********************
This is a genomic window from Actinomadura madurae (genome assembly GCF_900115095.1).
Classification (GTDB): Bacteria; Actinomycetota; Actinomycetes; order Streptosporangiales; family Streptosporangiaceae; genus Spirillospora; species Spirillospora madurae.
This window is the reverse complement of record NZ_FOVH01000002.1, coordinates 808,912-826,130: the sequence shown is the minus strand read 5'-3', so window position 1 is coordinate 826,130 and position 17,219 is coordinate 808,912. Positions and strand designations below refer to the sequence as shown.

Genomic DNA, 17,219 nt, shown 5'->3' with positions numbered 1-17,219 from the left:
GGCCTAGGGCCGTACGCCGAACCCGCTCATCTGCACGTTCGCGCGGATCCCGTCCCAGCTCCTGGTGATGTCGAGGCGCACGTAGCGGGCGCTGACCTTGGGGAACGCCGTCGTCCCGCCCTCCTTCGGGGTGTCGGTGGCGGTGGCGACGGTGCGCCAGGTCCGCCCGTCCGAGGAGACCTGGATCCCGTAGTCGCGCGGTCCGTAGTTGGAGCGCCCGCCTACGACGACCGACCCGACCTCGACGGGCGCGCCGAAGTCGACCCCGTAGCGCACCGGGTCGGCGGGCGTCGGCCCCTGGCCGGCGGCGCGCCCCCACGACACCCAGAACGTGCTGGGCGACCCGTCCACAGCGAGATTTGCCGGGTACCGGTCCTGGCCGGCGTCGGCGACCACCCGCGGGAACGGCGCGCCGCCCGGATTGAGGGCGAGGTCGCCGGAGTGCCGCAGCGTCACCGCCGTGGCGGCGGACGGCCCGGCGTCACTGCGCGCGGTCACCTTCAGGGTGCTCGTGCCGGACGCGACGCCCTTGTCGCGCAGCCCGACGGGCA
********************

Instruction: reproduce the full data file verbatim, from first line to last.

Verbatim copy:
This is a genomic window from Actinomadura madurae (genome assembly GCF_900115095.1).
Classification (GTDB): Bacteria; Actinomycetota; Actinomycetes; order Streptosporangiales; family Streptosporangiaceae; genus Spirillospora; species Spirillospora madurae.
This window is the reverse complement of record NZ_FOVH01000002.1, coordinates 808,912-826,130: the sequence shown is the minus strand read 5'-3', so window position 1 is coordinate 826,130 and position 17,219 is coordinate 808,912. Positions and strand designations below refer to the sequence as shown.

Genomic DNA, 17,219 nt, shown 5'->3' with positions numbered 1-17,219 from the left:
GGCCTAGGGCCGTACGCCGAACCCGCTCATCTGCACGTTCGCGCGGATCCCGTCCCAGCTCCTGGTGATGTCGAGGCGCACGTAGCGGGCGCTGACCTTGGGGAACGCCGTCGTCCCGCCCTCCTTCGGGGTGTCGGTGGCGGTGGCGACGGTGCGCCAGGTCCGCCCGTCCGAGGAGACCTGGATCCCGTAGTCGCGCGGTCCGTAGTTGGAGCGCCCGCCTACGACGACCGACCCGACCTCGACGGGCGCGCCGAAGTCGACCCCGTAGCGCACCGGGTCGGCGGGCGTCGGCCCCTGGCCGGCGGCGCGCCCCCACGACACCCAGAACGTGCTGGGCGACCCGTCCACAGCGAGATTTGCCGGGTACCGGTCCTGGCCGGCGTCGGCGACCACCCGCGGGAACGGCGCGCCGCCCGGATTGAGGGCGAGGTCGCCGGAGTGCCGCAGCGTCACCGCCGTGGCGGCGGACGGCCCGGCGTCACTGCGCGCGGTCACCTTCAGGGTGCTCGTGCCGGACGCGACGCCCTTGTCGCGCAGCCCGACGGGCA